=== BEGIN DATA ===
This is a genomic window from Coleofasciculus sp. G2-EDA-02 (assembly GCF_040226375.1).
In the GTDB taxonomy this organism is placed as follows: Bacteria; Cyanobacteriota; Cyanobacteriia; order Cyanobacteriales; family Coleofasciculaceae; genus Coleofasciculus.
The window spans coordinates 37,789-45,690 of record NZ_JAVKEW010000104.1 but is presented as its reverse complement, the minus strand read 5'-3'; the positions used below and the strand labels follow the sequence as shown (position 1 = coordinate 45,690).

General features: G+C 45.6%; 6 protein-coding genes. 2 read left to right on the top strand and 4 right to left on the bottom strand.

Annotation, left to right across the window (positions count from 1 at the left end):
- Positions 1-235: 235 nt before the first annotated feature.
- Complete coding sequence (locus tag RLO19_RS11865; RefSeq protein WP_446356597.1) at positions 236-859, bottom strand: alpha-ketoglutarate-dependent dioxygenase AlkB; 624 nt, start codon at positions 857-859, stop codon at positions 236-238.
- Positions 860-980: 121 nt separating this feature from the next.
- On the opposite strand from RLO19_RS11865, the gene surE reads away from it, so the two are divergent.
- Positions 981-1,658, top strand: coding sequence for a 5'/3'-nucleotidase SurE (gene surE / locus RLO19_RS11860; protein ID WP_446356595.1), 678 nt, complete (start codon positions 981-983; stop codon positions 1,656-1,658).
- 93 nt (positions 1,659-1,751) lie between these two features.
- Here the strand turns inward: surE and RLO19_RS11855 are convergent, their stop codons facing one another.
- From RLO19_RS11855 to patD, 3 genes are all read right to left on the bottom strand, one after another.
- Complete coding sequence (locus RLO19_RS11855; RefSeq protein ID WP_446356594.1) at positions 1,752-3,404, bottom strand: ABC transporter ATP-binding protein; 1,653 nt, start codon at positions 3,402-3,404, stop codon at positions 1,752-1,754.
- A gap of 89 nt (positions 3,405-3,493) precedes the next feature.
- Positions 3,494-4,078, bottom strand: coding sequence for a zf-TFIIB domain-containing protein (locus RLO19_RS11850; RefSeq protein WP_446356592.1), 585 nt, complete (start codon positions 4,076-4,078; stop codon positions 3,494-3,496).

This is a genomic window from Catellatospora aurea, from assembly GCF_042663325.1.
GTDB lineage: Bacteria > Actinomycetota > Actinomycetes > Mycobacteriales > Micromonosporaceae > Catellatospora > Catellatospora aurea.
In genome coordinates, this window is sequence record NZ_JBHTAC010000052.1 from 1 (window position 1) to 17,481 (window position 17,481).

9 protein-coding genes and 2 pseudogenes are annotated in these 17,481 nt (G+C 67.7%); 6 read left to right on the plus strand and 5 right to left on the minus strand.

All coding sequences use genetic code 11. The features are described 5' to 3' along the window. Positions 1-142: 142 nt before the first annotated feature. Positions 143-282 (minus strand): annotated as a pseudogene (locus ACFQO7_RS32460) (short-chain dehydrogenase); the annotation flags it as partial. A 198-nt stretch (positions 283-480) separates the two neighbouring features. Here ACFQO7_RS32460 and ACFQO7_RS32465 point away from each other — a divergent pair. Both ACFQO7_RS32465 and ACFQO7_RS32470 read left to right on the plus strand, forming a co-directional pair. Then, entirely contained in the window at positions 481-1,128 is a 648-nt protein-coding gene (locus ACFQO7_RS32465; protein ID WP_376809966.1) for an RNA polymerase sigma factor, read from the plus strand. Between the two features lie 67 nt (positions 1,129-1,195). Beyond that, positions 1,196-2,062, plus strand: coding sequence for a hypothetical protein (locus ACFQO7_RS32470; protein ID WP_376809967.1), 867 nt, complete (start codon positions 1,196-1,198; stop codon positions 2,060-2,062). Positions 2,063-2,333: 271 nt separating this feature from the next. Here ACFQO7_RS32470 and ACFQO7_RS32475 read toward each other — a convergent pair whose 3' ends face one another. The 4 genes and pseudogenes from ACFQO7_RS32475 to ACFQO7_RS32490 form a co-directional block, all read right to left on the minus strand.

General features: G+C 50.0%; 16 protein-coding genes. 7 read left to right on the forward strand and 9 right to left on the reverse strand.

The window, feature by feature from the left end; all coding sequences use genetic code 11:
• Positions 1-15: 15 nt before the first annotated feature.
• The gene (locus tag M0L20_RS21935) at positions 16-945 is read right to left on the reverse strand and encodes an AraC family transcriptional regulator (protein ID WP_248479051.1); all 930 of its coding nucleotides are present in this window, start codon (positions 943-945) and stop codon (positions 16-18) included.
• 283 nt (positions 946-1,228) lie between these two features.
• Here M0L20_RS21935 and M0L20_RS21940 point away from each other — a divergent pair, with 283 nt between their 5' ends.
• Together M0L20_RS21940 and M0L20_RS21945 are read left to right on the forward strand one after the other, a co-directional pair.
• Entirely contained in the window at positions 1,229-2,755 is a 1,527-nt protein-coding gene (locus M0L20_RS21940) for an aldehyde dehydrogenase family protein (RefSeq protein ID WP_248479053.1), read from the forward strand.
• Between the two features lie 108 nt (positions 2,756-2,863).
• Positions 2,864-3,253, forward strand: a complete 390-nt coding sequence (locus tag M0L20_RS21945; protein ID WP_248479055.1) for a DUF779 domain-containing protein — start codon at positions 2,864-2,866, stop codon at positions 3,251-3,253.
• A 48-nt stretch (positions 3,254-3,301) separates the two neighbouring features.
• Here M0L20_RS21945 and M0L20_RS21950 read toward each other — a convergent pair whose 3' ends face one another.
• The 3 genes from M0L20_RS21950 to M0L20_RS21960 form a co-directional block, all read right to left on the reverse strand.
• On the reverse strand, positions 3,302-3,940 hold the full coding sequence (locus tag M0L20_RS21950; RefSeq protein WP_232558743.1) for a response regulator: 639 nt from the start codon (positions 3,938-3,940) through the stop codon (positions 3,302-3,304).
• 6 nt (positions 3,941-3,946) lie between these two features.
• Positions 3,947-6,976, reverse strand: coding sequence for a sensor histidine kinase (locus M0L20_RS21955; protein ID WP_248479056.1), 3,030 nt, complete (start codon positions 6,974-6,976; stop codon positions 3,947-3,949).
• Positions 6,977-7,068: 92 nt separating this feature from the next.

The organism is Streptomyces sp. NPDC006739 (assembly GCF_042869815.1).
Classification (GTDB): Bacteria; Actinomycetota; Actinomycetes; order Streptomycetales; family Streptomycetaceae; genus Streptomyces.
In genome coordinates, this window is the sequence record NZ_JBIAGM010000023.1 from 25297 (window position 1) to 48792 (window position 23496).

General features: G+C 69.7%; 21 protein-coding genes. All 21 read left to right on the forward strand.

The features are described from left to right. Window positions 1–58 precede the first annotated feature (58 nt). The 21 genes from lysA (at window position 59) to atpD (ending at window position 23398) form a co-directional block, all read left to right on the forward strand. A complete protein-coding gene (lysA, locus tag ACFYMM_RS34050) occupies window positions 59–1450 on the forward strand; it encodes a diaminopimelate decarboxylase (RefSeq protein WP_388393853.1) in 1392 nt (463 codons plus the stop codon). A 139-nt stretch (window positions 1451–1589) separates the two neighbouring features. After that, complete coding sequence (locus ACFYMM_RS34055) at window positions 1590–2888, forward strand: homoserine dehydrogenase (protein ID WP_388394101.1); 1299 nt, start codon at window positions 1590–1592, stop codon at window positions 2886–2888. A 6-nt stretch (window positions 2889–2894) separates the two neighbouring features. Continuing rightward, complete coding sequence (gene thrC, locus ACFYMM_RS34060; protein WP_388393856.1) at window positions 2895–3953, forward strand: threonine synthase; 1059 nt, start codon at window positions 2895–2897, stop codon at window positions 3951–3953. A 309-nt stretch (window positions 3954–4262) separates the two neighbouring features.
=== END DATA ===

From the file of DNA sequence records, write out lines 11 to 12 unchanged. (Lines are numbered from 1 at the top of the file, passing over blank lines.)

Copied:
- 93 nt (positions 1,659-1,751) lie between these two features.
- Here the strand turns inward: surE and RLO19_RS11855 are convergent, their stop codons facing one another.